If possible, put a nylon or other waterproof collar on your dog. Or an old collar you don't mind getting soaked. If your dog will stand in the bath without being held, take the collar off altogether.
As far as shampoo goes, I like Doreen Paige products. I use one for Harsh Black Coats that enhances the depth and shine of dark coats without making them soft. I also have Royal Jelly & Evening Primrose Oil Shampoo which is said to be "coat-encouraging". Needless to say, I did not use this one on Taika. There are also blue coloured shampoos designed to enhance white coats, and if you have a well-behaved dog who will happily stand in the tub, it's worth the small additional effort to use one of these on the white bits like paws, chest and bottom, for example.
- Collect at least 3 clean, dry dog towels. Wear something you don't mind getting covered in dog water & hair. Naked works well.
- Close the bathroom door so your dog doesn't make a break for freedom before being towelled off - or, even worse, covered in soap.
- Put 1 towel in the bathtub, spray with shower to dampen.
- Lift dog carefully into bathtub with paws on wet towel. Hold by collar until settled. If necessary, be firm about the fact that he has to stay there.
- Keep one hand in the collar to keep the dog from moving or trying to jump out. Using the shower attachment, thoroughly wet the dog's belly and legs (I prefer doing it in sections). Use your 3rd hand* to smoosh the water through the coat (that's a technical term). i.e. massage the fur firmly using small circular movements to manipulate the water through the fur.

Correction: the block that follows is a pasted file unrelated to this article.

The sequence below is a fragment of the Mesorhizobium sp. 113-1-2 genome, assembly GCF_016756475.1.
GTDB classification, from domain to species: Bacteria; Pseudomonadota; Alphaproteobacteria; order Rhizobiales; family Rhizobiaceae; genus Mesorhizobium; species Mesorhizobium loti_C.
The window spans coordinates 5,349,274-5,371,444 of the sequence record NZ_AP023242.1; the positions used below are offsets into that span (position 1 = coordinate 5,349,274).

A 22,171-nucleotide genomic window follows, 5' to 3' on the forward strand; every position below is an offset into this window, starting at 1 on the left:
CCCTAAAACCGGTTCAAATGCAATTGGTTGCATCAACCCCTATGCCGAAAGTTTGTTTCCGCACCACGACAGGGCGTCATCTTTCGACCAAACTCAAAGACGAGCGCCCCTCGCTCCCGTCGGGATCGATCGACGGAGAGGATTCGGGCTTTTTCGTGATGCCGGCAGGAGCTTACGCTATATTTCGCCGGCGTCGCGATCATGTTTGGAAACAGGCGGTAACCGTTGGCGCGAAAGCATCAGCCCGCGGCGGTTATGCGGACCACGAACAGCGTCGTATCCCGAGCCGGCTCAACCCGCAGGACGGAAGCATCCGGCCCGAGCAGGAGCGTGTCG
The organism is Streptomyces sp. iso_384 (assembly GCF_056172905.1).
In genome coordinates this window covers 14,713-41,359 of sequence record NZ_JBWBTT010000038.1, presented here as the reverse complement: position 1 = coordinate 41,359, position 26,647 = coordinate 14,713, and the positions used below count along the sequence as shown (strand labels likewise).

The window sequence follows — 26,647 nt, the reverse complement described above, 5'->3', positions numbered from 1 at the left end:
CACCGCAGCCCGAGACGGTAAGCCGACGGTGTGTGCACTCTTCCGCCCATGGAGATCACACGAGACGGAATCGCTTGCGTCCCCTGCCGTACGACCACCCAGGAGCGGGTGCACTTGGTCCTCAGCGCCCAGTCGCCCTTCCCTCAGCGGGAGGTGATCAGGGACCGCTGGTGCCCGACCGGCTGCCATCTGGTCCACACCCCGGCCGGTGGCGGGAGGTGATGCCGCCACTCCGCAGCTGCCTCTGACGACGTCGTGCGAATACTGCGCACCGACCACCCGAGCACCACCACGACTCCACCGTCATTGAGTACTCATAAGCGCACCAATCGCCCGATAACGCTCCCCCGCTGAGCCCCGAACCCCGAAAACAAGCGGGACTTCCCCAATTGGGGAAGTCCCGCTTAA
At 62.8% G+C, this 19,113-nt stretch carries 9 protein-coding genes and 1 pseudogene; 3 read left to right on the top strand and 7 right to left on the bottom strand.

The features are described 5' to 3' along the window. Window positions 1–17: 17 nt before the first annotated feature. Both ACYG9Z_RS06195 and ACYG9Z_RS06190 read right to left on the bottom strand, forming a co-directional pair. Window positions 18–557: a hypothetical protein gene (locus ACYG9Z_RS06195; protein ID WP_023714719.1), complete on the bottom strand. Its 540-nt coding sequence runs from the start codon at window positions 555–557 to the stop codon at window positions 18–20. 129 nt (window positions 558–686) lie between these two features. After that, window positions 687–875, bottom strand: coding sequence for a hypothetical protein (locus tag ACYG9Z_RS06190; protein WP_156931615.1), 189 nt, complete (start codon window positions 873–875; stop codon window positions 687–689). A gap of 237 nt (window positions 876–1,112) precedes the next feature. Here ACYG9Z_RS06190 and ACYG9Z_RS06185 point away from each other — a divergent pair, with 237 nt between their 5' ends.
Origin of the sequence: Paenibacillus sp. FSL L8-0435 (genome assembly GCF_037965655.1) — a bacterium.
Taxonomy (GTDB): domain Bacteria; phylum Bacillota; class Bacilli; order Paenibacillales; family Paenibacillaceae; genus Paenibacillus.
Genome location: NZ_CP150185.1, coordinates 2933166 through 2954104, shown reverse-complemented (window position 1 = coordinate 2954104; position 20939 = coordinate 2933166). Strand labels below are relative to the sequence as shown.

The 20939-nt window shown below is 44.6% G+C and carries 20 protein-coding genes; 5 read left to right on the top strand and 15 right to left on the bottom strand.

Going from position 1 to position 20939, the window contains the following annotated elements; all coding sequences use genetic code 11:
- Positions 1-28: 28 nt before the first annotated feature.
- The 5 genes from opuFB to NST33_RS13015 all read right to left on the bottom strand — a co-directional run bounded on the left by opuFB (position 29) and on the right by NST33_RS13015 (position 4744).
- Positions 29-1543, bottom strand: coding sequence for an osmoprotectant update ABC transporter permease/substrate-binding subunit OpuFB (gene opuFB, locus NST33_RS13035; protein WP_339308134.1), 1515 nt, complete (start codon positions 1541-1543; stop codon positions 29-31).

- Turn off water, pour shampoo into your hand, rub your hands together and massage into the dog's fur. Be sure to cover every inch, especially right into the "armpits" and between toes. This will allow you to discover any mats, seeds, ticks or other problems.
- When the area has been thoroughly shampooed, turn on the shower, taking care to adjust the water temperature away from the dog.
- Rinse all the shampoo out of the fur, using the smoosh to "push" the shampoo out. Then rinse it again. When you're absolutely certain there is no shampoo left, rinse it one more time.
- Repeat the wetting, shampooing and rinsing (don't forget smooshing) to the rear and tail area, then the body and back, then the neck and head.
- Do the head last because it is getting this area wet that makes it absolutely irresistible for dogs to shake the water out of their coat. Up until getting their head wet, they are relatively comfortable.
- To wet and rinse the head, tip the dog's head gently back and be careful that no water gets into the ears by covering each one with your hand as you go.
- Turn off the water. Cover the dog with a dry towel and give a good rub, especially the face and neck.
- With dog still covered in towel, carefully lift him out of tub and stand him on another towel on the floor.
- Stand back because he will really need to shake now.
- Towel dry as much as possible - don't forget the paws and tail.
- Remove the collar (if you use one) until the fur is dry and brushed.
* You can see where a second person would be a big help in this adventure. If you're on your own, be sufficiently firm with the dog and you should be able to withdraw your hand from the collar. But keep a watchful eye for any body language that suggests he's about to try and escape.
Use lukewarm water - too warm would be very mean and, believe it or not, they don't seem to like it cold either.
Wet the head last and carefully protect the ears from water.
Smoosh the water into the coat - and the shampoo out of the coat. It makes a big difference to how easy or difficult it is to penetrate through to the skin. Shampoo can be very difficult to get out of the thick fur - this type of manipulation with your fingers really will help.
Rinse, rinse and rinse again.
Some of my Facebook friends have made excellent points that are worth adding here.
1. Susan, mum of Tippi, uses an old rubber bath mat to stop the dogs slipping. I have no such useful item, but it's a great idea.
2. Mary suggested diluting the shampoo in a litre of water before applying to the dog. I should have mentioned that my shampoo is also pre-diluted. Most shampoos are unnecessarily thick and strong and can be safely diluted and still do a good job. Other shampoos (like the Doreen Paige ones) actually have dilution instructions on the label.